Agnostic people need to pick a side. I think they’re all secretly either atheist or spiritual.
Let’s start with the atheist ones. Why don’t they just call themselves atheists?
Agnostic people like to say “I’m agnostic because I’m not sure whether God exists. I’m open to the possibility.” Okay. But surely you’re agnostic about more things than just God.
To take a classic and oft-cited example, I’m open to the possibility that the Tooth Fairy exists. If a live Tooth Fairy appeared in front of me, and other people they could see and hear her too, I would start to believe in the Tooth Fairy. But I don’t go around telling people I’m an agnostic Tooth-Fairy-ist. Likewise, there is no need for me to say I’m agnostic about God (or anything else), even though I would consider believing in God if there were any evidence for him/it.
Perhaps agnostics-who-are-actually-atheist think “agnostic” sounds less offensive to religious people. This was, in fact, the main reason why the word “agnostic” came about.
In The Kingdom of Speech (chapter two), Tom Wolfe writes that biologist and early Darwin supporter Thomas Huxley is responsible for the term:
Huxley became such an ardent Darwinist not because he believed in Darwin’s theory of natural selection—he never did—but because Darwin was obviously an atheist, just as he was. No one dared flaunt such a loaded term [in mid-nineteenth century England], of course. Huxley said he was not an atheist but an agnostic. He made up the word. An agnostic, he said, was the opposite of a gnostic. Gnostics held an early Christian and even pre-Christian belief that people should separate knowledge of the material world from the only true knowledge: the spiritual. An agnostic like him wasn’t even sure there was a God.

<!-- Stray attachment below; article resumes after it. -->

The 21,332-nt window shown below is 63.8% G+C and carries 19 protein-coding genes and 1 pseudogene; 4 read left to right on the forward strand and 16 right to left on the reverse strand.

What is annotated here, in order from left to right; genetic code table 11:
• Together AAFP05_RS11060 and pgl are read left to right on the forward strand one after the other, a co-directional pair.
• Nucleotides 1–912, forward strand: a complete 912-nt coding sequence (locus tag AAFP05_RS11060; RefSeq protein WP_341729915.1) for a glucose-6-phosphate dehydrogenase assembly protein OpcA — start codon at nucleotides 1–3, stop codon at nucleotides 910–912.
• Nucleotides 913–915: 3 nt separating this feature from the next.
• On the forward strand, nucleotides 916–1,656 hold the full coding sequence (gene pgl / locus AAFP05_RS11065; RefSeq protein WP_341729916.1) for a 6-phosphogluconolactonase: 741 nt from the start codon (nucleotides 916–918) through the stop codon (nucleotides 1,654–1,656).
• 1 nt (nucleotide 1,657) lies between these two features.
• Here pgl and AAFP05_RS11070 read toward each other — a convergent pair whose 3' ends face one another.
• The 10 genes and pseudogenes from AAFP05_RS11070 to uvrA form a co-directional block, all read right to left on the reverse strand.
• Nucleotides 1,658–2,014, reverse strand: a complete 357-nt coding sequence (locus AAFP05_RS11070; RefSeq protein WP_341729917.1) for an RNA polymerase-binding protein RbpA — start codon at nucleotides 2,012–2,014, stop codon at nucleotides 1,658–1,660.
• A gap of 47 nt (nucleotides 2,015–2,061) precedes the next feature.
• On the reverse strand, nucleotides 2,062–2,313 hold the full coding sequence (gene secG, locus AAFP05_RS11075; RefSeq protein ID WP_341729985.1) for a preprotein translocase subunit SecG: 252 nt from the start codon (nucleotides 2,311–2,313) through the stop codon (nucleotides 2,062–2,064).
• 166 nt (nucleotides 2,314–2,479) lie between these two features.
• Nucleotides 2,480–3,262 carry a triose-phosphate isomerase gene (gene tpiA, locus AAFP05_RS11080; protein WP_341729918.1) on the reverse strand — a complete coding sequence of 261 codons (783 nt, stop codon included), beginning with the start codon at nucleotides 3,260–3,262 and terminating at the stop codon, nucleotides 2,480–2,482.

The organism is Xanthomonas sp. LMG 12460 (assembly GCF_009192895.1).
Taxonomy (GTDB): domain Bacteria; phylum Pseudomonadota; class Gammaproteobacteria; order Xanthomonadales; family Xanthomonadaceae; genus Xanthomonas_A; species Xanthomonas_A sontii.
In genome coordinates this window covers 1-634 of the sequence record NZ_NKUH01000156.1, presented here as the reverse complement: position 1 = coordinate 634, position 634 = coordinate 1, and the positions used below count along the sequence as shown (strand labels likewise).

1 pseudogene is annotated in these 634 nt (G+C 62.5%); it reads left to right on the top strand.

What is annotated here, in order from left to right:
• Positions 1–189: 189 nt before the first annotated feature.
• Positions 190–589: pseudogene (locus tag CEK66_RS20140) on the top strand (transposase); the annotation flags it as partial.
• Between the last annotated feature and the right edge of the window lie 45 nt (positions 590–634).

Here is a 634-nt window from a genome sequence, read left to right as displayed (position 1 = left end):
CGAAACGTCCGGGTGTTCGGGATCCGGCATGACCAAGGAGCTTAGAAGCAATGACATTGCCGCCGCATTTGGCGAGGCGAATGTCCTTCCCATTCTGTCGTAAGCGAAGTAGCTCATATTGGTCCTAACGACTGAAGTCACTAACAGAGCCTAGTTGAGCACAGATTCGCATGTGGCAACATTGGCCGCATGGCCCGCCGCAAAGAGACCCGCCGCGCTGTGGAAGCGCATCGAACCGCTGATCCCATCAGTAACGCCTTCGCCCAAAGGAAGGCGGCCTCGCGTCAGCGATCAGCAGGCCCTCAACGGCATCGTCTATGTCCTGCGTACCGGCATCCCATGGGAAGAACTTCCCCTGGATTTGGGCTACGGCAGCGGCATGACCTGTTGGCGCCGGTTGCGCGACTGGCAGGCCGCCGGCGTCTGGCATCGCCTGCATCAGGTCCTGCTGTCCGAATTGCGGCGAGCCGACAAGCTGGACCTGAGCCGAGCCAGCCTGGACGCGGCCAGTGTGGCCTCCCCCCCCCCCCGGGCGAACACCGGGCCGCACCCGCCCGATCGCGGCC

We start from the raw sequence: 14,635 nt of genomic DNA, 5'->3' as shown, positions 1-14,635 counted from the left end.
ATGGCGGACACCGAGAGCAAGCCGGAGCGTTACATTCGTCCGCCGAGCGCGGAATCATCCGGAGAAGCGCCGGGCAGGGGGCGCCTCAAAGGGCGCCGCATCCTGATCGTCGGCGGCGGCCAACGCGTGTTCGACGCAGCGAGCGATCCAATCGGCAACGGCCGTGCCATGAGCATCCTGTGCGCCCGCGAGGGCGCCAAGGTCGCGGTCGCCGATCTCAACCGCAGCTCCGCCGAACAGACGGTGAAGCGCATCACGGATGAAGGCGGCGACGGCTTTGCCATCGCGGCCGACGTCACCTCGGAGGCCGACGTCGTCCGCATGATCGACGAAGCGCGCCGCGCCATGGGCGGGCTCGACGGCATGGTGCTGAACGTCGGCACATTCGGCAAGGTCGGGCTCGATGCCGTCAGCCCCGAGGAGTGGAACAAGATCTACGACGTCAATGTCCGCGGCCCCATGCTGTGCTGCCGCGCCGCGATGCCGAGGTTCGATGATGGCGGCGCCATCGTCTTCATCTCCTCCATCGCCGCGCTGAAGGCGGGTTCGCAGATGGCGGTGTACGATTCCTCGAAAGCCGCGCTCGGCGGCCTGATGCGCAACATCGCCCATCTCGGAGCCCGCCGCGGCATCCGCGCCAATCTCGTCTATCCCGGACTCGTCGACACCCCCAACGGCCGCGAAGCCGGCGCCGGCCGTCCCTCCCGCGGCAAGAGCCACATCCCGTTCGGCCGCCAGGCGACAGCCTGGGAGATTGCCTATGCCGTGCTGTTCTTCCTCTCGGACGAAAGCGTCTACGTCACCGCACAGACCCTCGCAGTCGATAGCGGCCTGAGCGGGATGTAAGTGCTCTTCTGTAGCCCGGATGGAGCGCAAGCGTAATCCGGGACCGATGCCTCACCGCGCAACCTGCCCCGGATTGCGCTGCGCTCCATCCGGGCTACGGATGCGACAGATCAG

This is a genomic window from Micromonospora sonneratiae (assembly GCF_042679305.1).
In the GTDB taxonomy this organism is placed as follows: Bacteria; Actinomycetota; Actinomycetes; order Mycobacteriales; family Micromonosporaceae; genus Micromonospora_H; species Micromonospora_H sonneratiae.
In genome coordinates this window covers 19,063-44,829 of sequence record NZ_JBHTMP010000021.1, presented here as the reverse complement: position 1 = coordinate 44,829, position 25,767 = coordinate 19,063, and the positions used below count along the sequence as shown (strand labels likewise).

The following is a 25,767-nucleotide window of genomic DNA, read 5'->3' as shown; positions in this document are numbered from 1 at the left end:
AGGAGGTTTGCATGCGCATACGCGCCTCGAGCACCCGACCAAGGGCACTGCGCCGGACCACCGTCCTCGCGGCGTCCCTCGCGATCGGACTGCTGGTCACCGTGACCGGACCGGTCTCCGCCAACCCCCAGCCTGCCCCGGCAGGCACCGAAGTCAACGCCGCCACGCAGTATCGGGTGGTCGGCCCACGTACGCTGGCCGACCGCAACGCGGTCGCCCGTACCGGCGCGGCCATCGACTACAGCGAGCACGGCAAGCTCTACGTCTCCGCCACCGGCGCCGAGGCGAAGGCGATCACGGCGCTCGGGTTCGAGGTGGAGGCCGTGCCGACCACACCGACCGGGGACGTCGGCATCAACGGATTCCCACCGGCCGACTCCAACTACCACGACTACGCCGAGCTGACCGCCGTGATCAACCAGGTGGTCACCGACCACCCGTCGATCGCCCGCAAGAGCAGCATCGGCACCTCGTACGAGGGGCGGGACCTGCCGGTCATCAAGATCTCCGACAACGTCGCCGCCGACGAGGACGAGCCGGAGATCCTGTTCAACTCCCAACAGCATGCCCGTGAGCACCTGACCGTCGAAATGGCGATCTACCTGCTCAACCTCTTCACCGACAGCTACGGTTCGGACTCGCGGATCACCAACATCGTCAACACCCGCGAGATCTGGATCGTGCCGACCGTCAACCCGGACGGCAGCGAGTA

And sure, that made sense back then. But now that atheism no longer dooms you to being a social outcast, there’s no reason to stick to the watered-down label “agnostic.” Why not just embrace what you really are?
The other type of agnostic is someone who’s actually spiritual. These people think, or hope (and let hope delude them into believing) that something God-like exists. They just don’t want to come right out and say it.
Why won’t they just state their beliefs outright? Perhaps because it’s rather uncool to believe in that stuff. (It’s cooler to be a nihilist and believe in nothing but the inevitability of death and taxes.) I don’t think that’s the case, though, because as David Chapman points out in “Pop spirituality: monism goes mainstream,” spiritual-but-not-religious beliefs pervade our cultural thought-soup.
Perhaps agnostics-who-are-actually-spiritual can sense I’m an atheist, so they tell me they’re agnostic while telling their religious or spiritual friends that they’re spiritual. That way they can avoid being judged by anyone, or so they think. (The religious people and I will both be judgmental anyway.)
Do you know of any other reasons why people would call themselves agnostic? I’m genuinely curious, because I tried to think of as many as possible while writing this blog post, and this is all I could come up with.
Until I hear of a better one, then, I’m just going to keep assuming that agnostic people are either atheists or spiritual monists in the closet.
I always struggle with whether or not to capitalize “god.” I went with “God” in this post because I was referring to the singular Abrahamic God, and since God is his name, it would be grammatically incorrect to lowercase it.
(Notice that whereas a Christian would write “His” just there, I did not, because that would be grammatically incorrect and there is no need for me to show deference to a non-existent entity.)
My atheistic reasoning applies equally to all religious gods, of course; it’s just that because I was raised Christian, God is the one I’m most accustomed to arguing about.